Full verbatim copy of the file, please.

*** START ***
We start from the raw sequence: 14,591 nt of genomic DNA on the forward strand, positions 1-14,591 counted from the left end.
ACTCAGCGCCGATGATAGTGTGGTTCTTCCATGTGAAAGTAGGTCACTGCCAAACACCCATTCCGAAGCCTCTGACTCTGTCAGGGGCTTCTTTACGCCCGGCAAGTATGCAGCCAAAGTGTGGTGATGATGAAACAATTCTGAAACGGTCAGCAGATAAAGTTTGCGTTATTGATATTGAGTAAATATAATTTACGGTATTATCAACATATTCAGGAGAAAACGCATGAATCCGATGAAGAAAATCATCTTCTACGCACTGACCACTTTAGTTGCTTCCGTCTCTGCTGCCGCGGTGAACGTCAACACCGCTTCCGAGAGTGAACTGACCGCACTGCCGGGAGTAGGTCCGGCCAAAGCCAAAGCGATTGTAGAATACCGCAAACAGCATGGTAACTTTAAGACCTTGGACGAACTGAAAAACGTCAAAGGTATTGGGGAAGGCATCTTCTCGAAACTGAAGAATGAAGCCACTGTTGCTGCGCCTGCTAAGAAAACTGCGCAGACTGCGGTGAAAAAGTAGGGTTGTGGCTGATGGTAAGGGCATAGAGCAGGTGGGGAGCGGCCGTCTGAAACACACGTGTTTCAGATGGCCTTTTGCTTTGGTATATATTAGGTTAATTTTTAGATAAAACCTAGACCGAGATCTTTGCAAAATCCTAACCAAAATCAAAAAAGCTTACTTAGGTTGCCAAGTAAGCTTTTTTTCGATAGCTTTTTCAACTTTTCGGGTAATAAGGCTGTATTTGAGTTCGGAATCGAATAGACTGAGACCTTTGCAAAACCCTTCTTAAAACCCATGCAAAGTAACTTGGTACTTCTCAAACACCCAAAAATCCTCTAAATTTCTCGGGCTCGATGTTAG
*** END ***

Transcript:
We start from the raw sequence: 14,591 nt of genomic DNA on the forward strand, positions 1-14,591 counted from the left end.
ACTCAGCGCCGATGATAGTGTGGTTCTTCCATGTGAAAGTAGGTCACTGCCAAACACCCATTCCGAAGCCTCTGACTCTGTCAGGGGCTTCTTTACGCCCGGCAAGTATGCAGCCAAAGTGTGGTGATGATGAAACAATTCTGAAACGGTCAGCAGATAAAGTTTGCGTTATTGATATTGAGTAAATATAATTTACGGTATTATCAACATATTCAGGAGAAAACGCATGAATCCGATGAAGAAAATCATCTTCTACGCACTGACCACTTTAGTTGCTTCCGTCTCTGCTGCCGCGGTGAACGTCAACACCGCTTCCGAGAGTGAACTGACCGCACTGCCGGGAGTAGGTCCGGCCAAAGCCAAAGCGATTGTAGAATACCGCAAACAGCATGGTAACTTTAAGACCTTGGACGAACTGAAAAACGTCAAAGGTATTGGGGAAGGCATCTTCTCGAAACTGAAGAATGAAGCCACTGTTGCTGCGCCTGCTAAGAAAACTGCGCAGACTGCGGTGAAAAAGTAGGGTTGTGGCTGATGGTAAGGGCATAGAGCAGGTGGGGAGCGGCCGTCTGAAACACACGTGTTTCAGATGGCCTTTTGCTTTGGTATATATTAGGTTAATTTTTAGATAAAACCTAGACCGAGATCTTTGCAAAATCCTAACCAAAATCAAAAAAGCTTACTTAGGTTGCCAAGTAAGCTTTTTTTCGATAGCTTTTTCAACTTTTCGGGTAATAAGGCTGTATTTGAGTTCGGAATCGAATAGACTGAGACCTTTGCAAAACCCTTCTTAAAACCCATGCAAAGTAACTTGGTACTTCTCAAACACCCAAAAATCCTCTAAATTTCTCGGGCTCGATGTTAG